Daily Archives: August 2, 2015

“The Rain In Spain…

…. stays mainly … away.” Spain is enjoying a scorcher of a summer, one I can vouch for as Bunny and I, along with my two sisters, enjoyed ten marvellously hot days there at the beginning of last month;  temperatures in the mid 30s. We were in Nerja, about an hour’s drive east of Malaga town, in a lovely hotel on the seafront. Our room was huge, each having our own proper bed ­­– no put-u-ups or settee-beds here! – and two vast double wardrobes. The only thing missing was a decent fridge, having to make do with the tiny mini-bar to store our aftersun creams and odd bottle of gin or two. Oh, and no coffee making facility either; a good job we  packed a travel kettle.

Wally-Nov12thThe past few years our holidays have consisted of just lazing around the pool the whole time. As we didn’t know the region, we decided we’d do what we always used to on holidays: every other day site-seeing, days in-between chilling out doing nothing. The first evening, we took the local road train. These trains seem unique to Spain and the Balearics; they might seem very touristy but we always have a ride on one to get our bearings. They are great fun. The one in Nerja gives a running commentary on the area, including a lot about its history.

100_6919Up in the mountains behind Nerja is a typical whitewashed Spanish village: Frigiliana. Lo and behold when we arrived, there was a road train. Needless to say, we got on. Frigiliana has very narrow,  pretty cobbled streets that are steep and with lots of sharp bends. There were times I didn’t think it would make it up the steep climbs, but it did. The driver regaled us the town’s history, particularly about the war with Napoleon, and the Spanish Civil War. We later took a walk around the village, stopped for a cooling drink, continued on, and became lost. Siesta time: no one about to ask for directions, but eventually found our way back to the taxi rank and a waiting taxi.

100_6941A two-hour drive by coach inland from Nerja is the historic city of Cordoba. We entered on foot across the vast Roman bridge, noting the nearby medieval wooden waterwheel, the oldest in Spain. The historic quarter is small enough to explore in a day but our day was hot. Far too hot with temperatures hitting the 40s to do much walking. Cordoba is renowned for three things especially: its heat, its patio and flower festival, and the Mosque Cathedral.

100_6944It was a day of learning. Any word or place name in Spanish that begins “Al” is of Moorish origin – I never knew that. Also, what we Brits call patios – the paved area outside our houses for sitting and eating etc ­– is, in fact, the wrong term. Patio is an old Spanish word for an enclosed courtyard; Cordoba is full of them. Every year in May these patios are filled with pots of flowers and plants and opened to the public, they are judged (something like our Britain in Bloom contest), and plaques award. Streets are also hung with colourful arrangements. This takes place each May; we were there the last day of June.  Most flowers had withered, but many patios were still open with their welcoming shade and bubbling fountains on show.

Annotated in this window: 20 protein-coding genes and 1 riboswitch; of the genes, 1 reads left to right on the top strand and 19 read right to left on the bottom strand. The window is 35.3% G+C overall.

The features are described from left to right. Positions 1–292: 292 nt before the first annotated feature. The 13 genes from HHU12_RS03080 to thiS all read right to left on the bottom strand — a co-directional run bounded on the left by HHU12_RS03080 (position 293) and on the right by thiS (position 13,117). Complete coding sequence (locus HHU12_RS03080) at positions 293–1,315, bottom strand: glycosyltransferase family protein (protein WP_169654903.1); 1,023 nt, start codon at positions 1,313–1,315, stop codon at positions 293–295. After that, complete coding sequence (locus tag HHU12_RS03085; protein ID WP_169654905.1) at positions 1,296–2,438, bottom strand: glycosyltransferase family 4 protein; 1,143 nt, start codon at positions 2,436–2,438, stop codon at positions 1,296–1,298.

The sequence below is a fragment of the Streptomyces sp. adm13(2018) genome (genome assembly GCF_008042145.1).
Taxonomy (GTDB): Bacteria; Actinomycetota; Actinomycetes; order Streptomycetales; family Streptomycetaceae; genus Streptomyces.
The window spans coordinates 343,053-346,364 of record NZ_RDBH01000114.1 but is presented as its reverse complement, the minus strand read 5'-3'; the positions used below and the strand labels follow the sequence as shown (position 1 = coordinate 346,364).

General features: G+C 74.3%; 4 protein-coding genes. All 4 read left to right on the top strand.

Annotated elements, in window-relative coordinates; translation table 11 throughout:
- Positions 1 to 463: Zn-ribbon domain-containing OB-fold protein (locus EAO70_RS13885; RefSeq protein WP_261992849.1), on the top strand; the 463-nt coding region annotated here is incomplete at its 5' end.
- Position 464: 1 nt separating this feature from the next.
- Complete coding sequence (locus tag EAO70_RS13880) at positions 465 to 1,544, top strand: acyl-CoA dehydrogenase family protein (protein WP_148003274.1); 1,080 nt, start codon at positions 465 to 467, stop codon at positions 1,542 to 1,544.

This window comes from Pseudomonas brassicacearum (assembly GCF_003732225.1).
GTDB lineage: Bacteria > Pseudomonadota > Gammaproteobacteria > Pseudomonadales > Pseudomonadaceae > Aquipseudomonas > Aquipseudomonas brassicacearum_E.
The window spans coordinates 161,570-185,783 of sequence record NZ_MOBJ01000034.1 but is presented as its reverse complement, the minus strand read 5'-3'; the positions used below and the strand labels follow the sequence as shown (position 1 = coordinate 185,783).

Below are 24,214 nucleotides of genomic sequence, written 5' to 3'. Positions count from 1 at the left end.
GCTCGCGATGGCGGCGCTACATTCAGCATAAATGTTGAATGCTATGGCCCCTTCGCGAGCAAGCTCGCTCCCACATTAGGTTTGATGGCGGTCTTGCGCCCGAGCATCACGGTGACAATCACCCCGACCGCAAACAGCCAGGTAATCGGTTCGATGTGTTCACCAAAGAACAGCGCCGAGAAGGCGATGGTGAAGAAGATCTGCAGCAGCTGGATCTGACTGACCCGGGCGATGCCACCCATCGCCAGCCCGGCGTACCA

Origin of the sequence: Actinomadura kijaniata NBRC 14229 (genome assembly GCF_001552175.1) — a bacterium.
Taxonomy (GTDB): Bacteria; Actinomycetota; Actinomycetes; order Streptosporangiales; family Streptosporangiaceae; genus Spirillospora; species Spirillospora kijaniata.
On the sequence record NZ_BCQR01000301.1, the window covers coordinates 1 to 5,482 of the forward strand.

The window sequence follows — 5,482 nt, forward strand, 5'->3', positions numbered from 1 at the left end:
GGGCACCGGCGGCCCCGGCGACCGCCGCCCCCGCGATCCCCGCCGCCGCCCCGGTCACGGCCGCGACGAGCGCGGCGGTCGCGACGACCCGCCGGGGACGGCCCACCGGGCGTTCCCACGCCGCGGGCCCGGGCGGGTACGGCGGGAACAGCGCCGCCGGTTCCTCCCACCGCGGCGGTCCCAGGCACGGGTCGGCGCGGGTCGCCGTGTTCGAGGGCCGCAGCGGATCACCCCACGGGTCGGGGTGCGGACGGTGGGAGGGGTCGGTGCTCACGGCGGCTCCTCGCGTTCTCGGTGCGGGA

100_6946The Mosque Cathedral should be classed as a Wonder of the World, not just a World Heritage Site. It is vast, it is unique, and it is awe-inspiring. When you first enter the building, it takes your breath away, the feeling it evokes over-whelming, one I can’t explain, such is the history, colour, and majesty of the place. The original site of a basilica, it was destroyed in 785 by the Moors, who replaced it with a huge mosque, the most important sanctuary of Western Islam. Extended many times, including the building of a minaret, it wasn’t until 1236 King Ferdinand III100_6950 reconquered the city for Spain and, not wanting such a beautiful building destroyed, ordered the cathedral be constructed inside it. And here it still stands in its fully glory, complete with main and side chapels, transept, choir, organ, treasury – the works. Well worth visiting, and apologies for my photos not doing it justice.

However, despite all the glorious things we saw and learnt during our holiday, the highlight for all three of us was the day we to Malaga city; the whole reason why we went to mainland Spain this year. It was to spend time with our brother who lives east of the city, about half an hour’s train ride away for him. With no train from Nerja to Malaga, we had to travel there bus, a lovely 90 minute ride along the coast road. It’d been 4 years since we’d last seen him, although we do speak often. We’d hoped to see a bit more of the city too but it was again far too hot to walk about much. We found a lovely restaurant, and over several cold beers and paella, caught up on all the news and gossip. Wonderful. Our waiter took a photograph of the four of us, one we wanted for our mum, and one we know she’ll love. Sadly, time went far to quickly and soon we had to make our way back to the bus station to catch the last one to Nerja at 5:00 pm.

For Mum

It all seems so long ago now. It’s amazing how soon life gets back to normal again. But not for long. Yesterday, we booked another little trip. We’re off to Rhodes in September with my niece. Yippee! So keep on shining, sun.

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Puppy Update…with a difference!

This gallery contains 3 photos.

First off, a thousand apologies for my late post. I think it’s the first time I’ve ever forgotten to put up my blog on my assigned final Friday of the month. Anyway, here we go… Being boarders for guide dog … Continue reading